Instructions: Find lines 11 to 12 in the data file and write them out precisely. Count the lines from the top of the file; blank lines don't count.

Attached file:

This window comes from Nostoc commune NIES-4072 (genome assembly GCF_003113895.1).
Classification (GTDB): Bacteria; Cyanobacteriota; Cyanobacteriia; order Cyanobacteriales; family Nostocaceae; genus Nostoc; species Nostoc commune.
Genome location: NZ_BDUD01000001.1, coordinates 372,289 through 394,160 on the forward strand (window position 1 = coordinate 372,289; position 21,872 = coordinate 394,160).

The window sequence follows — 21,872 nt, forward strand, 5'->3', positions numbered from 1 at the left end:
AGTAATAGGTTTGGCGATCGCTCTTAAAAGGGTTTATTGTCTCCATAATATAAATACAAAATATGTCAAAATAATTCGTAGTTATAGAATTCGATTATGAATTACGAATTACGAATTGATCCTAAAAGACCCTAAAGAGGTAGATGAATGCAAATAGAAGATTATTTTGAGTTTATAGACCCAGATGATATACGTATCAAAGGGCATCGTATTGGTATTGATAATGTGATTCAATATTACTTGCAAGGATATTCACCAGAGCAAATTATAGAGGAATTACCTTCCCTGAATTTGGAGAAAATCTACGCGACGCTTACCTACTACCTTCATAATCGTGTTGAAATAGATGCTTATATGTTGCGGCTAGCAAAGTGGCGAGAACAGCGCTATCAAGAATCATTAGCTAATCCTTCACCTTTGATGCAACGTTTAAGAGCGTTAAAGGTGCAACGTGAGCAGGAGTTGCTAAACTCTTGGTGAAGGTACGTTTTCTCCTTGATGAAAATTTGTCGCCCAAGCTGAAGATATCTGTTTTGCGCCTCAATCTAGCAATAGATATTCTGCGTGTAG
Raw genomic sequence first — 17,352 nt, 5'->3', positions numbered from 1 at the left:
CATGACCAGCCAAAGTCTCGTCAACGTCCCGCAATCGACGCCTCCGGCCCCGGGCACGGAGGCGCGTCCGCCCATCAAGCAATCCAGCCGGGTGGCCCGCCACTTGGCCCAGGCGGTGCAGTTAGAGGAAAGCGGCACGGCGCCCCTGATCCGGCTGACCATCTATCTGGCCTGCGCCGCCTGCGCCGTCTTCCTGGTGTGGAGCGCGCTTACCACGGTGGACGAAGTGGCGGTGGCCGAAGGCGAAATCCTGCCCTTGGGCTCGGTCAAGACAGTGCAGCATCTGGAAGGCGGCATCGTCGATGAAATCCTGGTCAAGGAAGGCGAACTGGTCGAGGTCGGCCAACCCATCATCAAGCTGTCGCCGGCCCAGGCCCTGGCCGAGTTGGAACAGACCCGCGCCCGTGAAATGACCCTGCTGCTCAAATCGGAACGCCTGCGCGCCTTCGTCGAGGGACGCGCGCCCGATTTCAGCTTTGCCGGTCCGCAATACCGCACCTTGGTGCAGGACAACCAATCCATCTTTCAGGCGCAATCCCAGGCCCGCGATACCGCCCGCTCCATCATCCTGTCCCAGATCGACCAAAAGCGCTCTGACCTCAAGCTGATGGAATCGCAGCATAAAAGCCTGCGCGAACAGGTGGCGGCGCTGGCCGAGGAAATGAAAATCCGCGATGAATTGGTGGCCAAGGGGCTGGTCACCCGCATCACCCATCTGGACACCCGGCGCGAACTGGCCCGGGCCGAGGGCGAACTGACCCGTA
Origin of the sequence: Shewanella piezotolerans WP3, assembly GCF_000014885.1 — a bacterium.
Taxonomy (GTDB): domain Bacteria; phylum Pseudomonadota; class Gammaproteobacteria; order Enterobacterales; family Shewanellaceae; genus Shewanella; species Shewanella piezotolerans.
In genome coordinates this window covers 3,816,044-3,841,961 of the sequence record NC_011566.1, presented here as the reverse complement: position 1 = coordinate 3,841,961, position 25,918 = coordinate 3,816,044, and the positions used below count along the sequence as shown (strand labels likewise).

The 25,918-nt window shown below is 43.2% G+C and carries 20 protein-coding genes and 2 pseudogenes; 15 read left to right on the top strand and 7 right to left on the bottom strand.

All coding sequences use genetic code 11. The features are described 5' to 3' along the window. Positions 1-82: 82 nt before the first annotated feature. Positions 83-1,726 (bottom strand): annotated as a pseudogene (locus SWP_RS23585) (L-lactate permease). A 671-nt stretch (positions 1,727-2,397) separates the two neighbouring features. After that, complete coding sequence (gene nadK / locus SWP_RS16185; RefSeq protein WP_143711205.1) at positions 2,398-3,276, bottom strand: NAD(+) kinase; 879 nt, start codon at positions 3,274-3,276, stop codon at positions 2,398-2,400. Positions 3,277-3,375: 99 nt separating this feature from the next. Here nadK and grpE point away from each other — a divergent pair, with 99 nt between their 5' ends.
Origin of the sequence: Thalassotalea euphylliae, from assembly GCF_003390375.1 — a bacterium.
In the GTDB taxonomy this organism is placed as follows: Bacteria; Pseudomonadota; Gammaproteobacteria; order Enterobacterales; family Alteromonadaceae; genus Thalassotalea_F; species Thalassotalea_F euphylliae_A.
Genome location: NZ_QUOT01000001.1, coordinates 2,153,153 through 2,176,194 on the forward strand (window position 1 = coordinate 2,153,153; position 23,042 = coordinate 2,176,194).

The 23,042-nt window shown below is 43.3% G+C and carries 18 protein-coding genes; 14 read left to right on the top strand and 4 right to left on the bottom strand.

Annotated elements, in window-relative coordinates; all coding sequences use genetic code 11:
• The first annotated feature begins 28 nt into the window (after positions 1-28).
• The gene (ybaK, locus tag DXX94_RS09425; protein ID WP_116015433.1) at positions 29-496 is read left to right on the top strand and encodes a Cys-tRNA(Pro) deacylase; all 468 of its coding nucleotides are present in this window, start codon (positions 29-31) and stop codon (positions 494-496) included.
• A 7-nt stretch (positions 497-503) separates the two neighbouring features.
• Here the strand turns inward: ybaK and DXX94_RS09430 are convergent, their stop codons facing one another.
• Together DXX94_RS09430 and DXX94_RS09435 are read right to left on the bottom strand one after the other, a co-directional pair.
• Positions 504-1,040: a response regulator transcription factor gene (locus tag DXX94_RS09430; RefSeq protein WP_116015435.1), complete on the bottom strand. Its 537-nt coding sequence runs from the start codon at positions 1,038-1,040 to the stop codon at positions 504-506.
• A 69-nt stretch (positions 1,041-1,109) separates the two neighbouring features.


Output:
The 25,918-nt window shown below is 43.2% G+C and carries 20 protein-coding genes and 2 pseudogenes; 15 read left to right on the top strand and 7 right to left on the bottom strand.

All coding sequences use genetic code 11. The features are described 5' to 3' along the window. Positions 1-82: 82 nt before the first annotated feature. Positions 83-1,726 (bottom strand): annotated as a pseudogene (locus SWP_RS23585) (L-lactate permease). A 671-nt stretch (positions 1,727-2,397) separates the two neighbouring features. After that, complete coding sequence (gene nadK / locus SWP_RS16185; RefSeq protein WP_143711205.1) at positions 2,398-3,276, bottom strand: NAD(+) kinase; 879 nt, start codon at positions 3,274-3,276, stop codon at positions 2,398-2,400. Positions 3,277-3,375: 99 nt separating this feature from the next. Here nadK and grpE point away from each other — a divergent pair, with 99 nt between their 5' ends.